I love this so much! I know your travels must have been amazing…but I’m glad you’re back and posting for Charcutepalooza. πŸ™‚ Great job weaving your story into Wolfe’s, and great job making a delicious-looking sausage!

inspiredbywolfe - June 16, 2011

Thanks Celia! There’s a lot of build-up in the books about saucisse minuit, and I was quite worried the end sausage wouldn’t live up to the hype – but it certainly did! It was a lot of fun to put together.

2. Kathy - June 17, 2011

These look wonderful. Also an awful lot of work πŸ˜‰

inspiredbywolfe - June 20, 2011

I like to think of it as a ‘project’ rather than a lot of work πŸ™‚ And we got at least 2 meals out of it, plus more sausages in the freezer and the goose stock – so a lot of work but hopefully with enough food/reward to make it work it!

3. Mrs. FoodieLawyer - June 21, 2011

Great post! Bravo for taking on such an elaborate cooking project — “high art” indeed!

4. Kevin - June 29, 2011

Wow! After the way Wolfe describes saucisse minuit in the books, I thought the actual end result couldn’t possible compare – congrats – that looks delicious! πŸ™‚

inspiredbywolfe - June 29, 2011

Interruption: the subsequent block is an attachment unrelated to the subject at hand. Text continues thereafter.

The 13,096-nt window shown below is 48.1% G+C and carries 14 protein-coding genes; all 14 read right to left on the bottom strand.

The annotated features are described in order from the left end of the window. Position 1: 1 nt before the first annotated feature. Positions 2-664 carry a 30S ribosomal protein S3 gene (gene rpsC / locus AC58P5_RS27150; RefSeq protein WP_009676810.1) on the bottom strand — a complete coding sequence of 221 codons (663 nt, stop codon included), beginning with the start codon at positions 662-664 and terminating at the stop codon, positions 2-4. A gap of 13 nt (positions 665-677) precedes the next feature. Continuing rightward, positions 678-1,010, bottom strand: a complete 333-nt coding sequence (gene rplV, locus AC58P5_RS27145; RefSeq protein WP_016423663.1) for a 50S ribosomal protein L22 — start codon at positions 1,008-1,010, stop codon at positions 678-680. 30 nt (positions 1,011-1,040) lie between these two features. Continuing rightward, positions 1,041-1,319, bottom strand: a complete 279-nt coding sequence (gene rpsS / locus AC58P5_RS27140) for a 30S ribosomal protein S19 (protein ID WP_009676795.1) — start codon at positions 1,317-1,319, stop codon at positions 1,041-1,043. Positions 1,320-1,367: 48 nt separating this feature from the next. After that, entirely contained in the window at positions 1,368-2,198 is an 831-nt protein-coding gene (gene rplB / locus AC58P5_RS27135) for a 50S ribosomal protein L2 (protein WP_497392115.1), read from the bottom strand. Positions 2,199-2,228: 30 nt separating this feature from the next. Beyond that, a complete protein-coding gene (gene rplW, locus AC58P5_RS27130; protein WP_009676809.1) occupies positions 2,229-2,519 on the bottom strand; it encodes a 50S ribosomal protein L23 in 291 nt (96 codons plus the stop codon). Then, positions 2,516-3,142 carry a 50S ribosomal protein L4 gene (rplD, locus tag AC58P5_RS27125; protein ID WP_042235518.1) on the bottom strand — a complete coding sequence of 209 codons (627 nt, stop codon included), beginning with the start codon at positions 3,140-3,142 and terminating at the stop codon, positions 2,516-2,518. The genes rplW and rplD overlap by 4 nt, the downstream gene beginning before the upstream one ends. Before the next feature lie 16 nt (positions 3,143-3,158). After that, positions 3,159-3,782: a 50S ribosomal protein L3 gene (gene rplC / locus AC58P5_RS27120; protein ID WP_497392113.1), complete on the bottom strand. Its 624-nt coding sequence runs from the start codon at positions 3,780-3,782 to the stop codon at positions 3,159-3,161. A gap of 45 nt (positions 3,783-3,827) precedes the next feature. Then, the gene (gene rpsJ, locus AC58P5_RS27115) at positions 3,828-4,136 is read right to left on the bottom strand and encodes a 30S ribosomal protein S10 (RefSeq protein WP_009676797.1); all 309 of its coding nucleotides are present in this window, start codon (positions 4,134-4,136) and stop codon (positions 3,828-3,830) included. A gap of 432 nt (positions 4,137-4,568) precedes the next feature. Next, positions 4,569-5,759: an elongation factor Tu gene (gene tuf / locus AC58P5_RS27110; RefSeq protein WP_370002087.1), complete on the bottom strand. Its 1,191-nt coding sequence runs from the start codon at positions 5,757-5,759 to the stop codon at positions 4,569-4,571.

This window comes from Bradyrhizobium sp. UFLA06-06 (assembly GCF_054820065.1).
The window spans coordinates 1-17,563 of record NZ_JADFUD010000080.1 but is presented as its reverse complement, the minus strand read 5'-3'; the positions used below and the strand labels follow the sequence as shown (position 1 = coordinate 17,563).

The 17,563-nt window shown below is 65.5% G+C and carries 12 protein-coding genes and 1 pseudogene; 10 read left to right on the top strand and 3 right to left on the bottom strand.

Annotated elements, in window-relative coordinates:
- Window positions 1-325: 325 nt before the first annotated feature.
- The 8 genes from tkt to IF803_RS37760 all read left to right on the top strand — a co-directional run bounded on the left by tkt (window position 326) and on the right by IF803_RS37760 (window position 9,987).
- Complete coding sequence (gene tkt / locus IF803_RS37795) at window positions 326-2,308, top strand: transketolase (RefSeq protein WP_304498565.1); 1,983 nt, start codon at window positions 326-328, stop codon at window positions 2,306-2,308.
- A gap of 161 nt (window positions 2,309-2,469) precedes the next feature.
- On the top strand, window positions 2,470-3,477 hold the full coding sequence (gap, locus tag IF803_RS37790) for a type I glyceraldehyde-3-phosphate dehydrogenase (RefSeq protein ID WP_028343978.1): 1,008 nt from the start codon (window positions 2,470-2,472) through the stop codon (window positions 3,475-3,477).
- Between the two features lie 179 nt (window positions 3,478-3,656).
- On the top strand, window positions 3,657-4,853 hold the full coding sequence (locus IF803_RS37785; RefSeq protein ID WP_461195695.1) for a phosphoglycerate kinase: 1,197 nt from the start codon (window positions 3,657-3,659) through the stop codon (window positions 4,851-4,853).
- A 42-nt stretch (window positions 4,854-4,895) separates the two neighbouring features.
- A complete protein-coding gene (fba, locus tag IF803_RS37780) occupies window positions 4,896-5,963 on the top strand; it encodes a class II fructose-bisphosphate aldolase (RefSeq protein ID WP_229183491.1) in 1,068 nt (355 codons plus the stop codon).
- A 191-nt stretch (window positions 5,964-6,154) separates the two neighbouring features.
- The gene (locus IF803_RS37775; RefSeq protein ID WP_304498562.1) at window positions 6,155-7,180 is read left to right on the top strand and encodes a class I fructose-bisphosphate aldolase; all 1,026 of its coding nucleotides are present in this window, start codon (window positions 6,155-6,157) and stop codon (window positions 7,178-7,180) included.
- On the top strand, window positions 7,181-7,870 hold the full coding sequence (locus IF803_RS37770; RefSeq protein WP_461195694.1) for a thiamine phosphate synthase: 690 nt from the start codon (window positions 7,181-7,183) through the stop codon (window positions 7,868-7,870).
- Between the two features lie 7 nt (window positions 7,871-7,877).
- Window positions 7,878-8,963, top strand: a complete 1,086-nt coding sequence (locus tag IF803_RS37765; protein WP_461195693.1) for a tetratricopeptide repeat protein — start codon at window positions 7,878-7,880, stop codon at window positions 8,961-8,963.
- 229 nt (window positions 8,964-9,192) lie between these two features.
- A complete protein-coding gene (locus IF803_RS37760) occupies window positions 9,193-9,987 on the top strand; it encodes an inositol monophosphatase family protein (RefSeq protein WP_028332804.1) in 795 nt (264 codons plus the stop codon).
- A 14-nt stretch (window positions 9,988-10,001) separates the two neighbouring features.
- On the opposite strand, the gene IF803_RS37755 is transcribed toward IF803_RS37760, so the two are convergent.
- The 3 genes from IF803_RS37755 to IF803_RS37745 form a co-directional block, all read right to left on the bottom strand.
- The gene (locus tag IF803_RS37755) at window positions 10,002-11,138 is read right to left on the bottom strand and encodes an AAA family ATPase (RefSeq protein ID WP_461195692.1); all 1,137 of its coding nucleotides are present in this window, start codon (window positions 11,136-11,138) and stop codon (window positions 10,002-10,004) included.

Thanks Kevin! Yes I was concerned that the recipe wouldn’t live up to the description – but it really did.

5. gs - July 25, 2011

Sorry for the delay in commenting, but I was very happy to read your account. I’ve never had this delicacy myself, but I’ve read a couple of other accounts where the sausages were criticized for being dry. I suspect that the cook didn’t use the necessary amount of fat. Lean seems to be the trend these days, and I’m glad to read that you appreciate the importance of making sure there’s enough fat in a sausage to contribute to both the moistness and the flavor. Congratulations!

inspiredbywolfe - July 25, 2011

Thanks gs! The recipe gives no quantities for any of the ingredients and I suspect that may lead to some cooks adding minimal fat – and it really makes such a difference, especially to the texture, I find.

6. Dr Alice - September 21, 2011

This looks fantastic. May I ask, if one wasn’t up to making homemade bacon, what would be an acceptable substitute? I imagine standard American sliced bacon is not what is called for here. Also, is bacon all that difficult to make?